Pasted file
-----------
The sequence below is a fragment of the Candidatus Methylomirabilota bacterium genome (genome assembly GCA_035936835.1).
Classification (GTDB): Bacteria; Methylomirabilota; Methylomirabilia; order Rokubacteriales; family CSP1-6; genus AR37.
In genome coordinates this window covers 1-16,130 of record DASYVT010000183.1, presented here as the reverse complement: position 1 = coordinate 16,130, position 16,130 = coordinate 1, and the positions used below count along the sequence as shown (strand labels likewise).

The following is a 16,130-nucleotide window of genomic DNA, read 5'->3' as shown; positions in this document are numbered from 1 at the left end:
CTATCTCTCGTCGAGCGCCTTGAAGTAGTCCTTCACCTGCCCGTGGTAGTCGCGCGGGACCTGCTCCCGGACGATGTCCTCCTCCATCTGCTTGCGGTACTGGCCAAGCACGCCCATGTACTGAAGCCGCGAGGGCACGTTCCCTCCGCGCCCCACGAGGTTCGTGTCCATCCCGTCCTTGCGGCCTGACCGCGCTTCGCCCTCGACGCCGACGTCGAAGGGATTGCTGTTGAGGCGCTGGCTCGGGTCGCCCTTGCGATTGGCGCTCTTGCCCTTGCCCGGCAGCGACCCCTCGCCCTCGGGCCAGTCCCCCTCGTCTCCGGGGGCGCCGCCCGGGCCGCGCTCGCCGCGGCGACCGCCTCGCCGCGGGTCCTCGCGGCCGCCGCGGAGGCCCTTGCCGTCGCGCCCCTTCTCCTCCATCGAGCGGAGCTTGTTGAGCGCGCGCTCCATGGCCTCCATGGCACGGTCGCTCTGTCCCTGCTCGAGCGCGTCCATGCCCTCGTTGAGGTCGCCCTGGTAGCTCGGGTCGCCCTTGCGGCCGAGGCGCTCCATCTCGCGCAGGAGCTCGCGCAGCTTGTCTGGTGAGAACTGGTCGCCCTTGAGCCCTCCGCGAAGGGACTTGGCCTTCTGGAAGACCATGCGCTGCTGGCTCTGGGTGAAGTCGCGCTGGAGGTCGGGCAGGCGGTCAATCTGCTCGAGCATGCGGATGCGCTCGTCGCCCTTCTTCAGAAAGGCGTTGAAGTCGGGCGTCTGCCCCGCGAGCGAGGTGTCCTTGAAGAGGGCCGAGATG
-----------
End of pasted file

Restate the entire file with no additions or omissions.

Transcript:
The sequence below is a fragment of the Candidatus Methylomirabilota bacterium genome (genome assembly GCA_035936835.1).
Classification (GTDB): Bacteria; Methylomirabilota; Methylomirabilia; order Rokubacteriales; family CSP1-6; genus AR37.
In genome coordinates this window covers 1-16,130 of record DASYVT010000183.1, presented here as the reverse complement: position 1 = coordinate 16,130, position 16,130 = coordinate 1, and the positions used below count along the sequence as shown (strand labels likewise).

The following is a 16,130-nucleotide window of genomic DNA, read 5'->3' as shown; positions in this document are numbered from 1 at the left end:
CTATCTCTCGTCGAGCGCCTTGAAGTAGTCCTTCACCTGCCCGTGGTAGTCGCGCGGGACCTGCTCCCGGACGATGTCCTCCTCCATCTGCTTGCGGTACTGGCCAAGCACGCCCATGTACTGAAGCCGCGAGGGCACGTTCCCTCCGCGCCCCACGAGGTTCGTGTCCATCCCGTCCTTGCGGCCTGACCGCGCTTCGCCCTCGACGCCGACGTCGAAGGGATTGCTGTTGAGGCGCTGGCTCGGGTCGCCCTTGCGATTGGCGCTCTTGCCCTTGCCCGGCAGCGACCCCTCGCCCTCGGGCCAGTCCCCCTCGTCTCCGGGGGCGCCGCCCGGGCCGCGCTCGCCGCGGCGACCGCCTCGCCGCGGGTCCTCGCGGCCGCCGCGGAGGCCCTTGCCGTCGCGCCCCTTCTCCTCCATCGAGCGGAGCTTGTTGAGCGCGCGCTCCATGGCCTCCATGGCACGGTCGCTCTGTCCCTGCTCGAGCGCGTCCATGCCCTCGTTGAGGTCGCCCTGGTAGCTCGGGTCGCCCTTGCGGCCGAGGCGCTCCATCTCGCGCAGGAGCTCGCGCAGCTTGTCTGGTGAGAACTGGTCGCCCTTGAGCCCTCCGCGAAGGGACTTGGCCTTCTGGAAGACCATGCGCTGCTGGCTCTGGGTGAAGTCGCGCTGGAGGTCGGGCAGGCGGTCAATCTGCTCGAGCATGCGGATGCGCTCGTCGCCCTTCTTCAGAAAGGCGTTGAAGTCGGGCGTCTGCCCCGCGAGCGAGGTGTCCTTGAAGAGGGCCGAGATG